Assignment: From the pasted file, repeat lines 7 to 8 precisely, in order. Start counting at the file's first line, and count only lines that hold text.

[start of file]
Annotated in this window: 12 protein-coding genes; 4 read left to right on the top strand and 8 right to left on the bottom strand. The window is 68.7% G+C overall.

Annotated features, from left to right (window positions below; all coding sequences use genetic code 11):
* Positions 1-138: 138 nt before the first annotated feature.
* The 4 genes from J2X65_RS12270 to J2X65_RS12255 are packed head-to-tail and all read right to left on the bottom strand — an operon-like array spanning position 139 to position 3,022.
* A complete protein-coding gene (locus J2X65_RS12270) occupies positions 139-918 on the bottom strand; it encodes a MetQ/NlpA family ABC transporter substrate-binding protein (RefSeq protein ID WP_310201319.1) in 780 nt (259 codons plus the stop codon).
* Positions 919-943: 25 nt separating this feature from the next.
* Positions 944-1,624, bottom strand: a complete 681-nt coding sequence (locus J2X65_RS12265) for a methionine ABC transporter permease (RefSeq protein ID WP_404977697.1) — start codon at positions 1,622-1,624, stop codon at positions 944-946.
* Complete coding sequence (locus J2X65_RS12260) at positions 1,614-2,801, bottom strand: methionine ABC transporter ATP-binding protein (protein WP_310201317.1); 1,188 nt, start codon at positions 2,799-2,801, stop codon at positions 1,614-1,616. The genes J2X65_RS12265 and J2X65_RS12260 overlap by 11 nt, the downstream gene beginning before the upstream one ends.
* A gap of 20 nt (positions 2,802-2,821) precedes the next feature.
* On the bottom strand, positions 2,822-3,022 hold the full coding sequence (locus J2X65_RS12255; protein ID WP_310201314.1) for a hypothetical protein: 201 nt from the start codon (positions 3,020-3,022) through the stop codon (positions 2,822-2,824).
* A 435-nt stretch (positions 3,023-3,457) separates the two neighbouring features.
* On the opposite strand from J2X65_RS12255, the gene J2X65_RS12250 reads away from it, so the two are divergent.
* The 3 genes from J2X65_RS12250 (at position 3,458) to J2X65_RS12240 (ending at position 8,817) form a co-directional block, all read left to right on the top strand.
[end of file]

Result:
* Positions 944-1,624, bottom strand: a complete 681-nt coding sequence (locus J2X65_RS12265) for a methionine ABC transporter permease (RefSeq protein ID WP_404977697.1) — start codon at positions 1,622-1,624, stop codon at positions 944-946.
* Complete coding sequence (locus J2X65_RS12260) at positions 1,614-2,801, bottom strand: methionine ABC transporter ATP-binding protein (protein WP_310201317.1); 1,188 nt, start codon at positions 2,799-2,801, stop codon at positions 1,614-1,616. The genes J2X65_RS12265 and J2X65_RS12260 overlap by 11 nt, the downstream gene beginning before the upstream one ends.